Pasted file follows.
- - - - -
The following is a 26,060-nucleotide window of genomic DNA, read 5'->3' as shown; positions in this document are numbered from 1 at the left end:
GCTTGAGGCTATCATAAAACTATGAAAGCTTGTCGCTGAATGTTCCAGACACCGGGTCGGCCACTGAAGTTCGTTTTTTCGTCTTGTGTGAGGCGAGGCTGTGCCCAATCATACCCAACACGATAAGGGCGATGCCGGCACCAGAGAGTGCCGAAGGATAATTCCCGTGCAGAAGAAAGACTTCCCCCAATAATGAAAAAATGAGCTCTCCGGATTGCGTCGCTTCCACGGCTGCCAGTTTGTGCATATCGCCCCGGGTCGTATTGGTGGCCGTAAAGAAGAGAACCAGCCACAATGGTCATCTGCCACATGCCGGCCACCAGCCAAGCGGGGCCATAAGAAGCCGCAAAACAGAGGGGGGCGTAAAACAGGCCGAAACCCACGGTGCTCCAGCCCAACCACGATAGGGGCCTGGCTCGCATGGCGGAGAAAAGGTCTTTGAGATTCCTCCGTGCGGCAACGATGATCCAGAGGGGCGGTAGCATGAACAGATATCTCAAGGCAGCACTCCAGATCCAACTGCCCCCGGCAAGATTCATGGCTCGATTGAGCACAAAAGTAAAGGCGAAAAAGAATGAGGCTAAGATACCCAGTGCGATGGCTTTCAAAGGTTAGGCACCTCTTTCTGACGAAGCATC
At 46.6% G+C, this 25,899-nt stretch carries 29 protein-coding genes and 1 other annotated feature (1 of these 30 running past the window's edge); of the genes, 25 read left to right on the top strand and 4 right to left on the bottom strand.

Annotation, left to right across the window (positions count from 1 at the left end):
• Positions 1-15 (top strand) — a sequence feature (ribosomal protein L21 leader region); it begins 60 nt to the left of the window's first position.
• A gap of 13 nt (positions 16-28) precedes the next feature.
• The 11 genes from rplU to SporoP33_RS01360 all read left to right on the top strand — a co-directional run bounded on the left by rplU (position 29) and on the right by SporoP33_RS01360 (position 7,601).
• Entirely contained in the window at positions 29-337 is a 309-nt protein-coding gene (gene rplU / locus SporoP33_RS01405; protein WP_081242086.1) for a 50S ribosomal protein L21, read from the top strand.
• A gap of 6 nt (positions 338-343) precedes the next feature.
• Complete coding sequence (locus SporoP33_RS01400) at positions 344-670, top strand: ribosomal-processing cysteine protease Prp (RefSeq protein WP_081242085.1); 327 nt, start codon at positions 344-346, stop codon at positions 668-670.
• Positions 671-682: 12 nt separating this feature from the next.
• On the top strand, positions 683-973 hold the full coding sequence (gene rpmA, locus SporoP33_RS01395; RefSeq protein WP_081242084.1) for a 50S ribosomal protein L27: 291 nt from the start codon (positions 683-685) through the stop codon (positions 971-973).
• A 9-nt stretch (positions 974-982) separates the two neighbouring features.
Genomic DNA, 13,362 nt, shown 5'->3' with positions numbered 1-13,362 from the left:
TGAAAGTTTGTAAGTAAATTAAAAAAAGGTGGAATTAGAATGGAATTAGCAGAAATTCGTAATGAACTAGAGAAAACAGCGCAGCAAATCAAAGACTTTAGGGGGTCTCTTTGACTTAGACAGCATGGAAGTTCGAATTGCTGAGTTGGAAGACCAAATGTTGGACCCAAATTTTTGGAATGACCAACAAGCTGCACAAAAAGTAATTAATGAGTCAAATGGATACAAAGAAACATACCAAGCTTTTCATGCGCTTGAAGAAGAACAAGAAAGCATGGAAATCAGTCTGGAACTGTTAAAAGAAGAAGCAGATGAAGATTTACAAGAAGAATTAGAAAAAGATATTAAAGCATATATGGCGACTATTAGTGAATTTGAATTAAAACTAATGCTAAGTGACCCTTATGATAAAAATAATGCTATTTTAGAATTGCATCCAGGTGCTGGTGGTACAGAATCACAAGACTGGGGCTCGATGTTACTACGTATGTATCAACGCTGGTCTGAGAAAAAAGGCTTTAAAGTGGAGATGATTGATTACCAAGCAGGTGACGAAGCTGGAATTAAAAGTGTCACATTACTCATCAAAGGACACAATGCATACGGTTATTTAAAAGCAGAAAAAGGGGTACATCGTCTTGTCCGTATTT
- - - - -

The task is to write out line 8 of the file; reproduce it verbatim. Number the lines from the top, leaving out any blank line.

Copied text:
• Entirely contained in the window at positions 29-337 is a 309-nt protein-coding gene (gene rplU / locus SporoP33_RS01405; protein WP_081242086.1) for a 50S ribosomal protein L21, read from the top strand.